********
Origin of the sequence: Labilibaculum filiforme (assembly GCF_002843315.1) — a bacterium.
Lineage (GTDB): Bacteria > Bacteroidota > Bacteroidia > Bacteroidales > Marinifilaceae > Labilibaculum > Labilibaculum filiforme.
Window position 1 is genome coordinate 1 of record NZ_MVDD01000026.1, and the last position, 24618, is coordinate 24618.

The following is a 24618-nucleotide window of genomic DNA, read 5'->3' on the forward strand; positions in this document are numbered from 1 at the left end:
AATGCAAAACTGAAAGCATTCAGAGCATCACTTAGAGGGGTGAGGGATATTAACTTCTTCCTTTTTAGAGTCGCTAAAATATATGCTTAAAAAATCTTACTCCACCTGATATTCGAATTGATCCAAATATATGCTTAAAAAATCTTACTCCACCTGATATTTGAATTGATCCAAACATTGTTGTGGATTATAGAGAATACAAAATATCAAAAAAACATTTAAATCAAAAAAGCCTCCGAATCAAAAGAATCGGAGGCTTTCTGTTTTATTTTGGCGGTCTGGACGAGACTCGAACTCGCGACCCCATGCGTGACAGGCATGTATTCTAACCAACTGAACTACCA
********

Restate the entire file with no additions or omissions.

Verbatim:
Origin of the sequence: Labilibaculum filiforme (assembly GCF_002843315.1) — a bacterium.
Lineage (GTDB): Bacteria > Bacteroidota > Bacteroidia > Bacteroidales > Marinifilaceae > Labilibaculum > Labilibaculum filiforme.
Window position 1 is genome coordinate 1 of record NZ_MVDD01000026.1, and the last position, 24618, is coordinate 24618.

The following is a 24618-nucleotide window of genomic DNA, read 5'->3' on the forward strand; positions in this document are numbered from 1 at the left end:
AATGCAAAACTGAAAGCATTCAGAGCATCACTTAGAGGGGTGAGGGATATTAACTTCTTCCTTTTTAGAGTCGCTAAAATATATGCTTAAAAAATCTTACTCCACCTGATATTCGAATTGATCCAAATATATGCTTAAAAAATCTTACTCCACCTGATATTTGAATTGATCCAAACATTGTTGTGGATTATAGAGAATACAAAATATCAAAAAAACATTTAAATCAAAAAAGCCTCCGAATCAAAAGAATCGGAGGCTTTCTGTTTTATTTTGGCGGTCTGGACGAGACTCGAACTCGCGACCCCATGCGTGACAGGCATGTATTCTAACCAACTGAACTACCA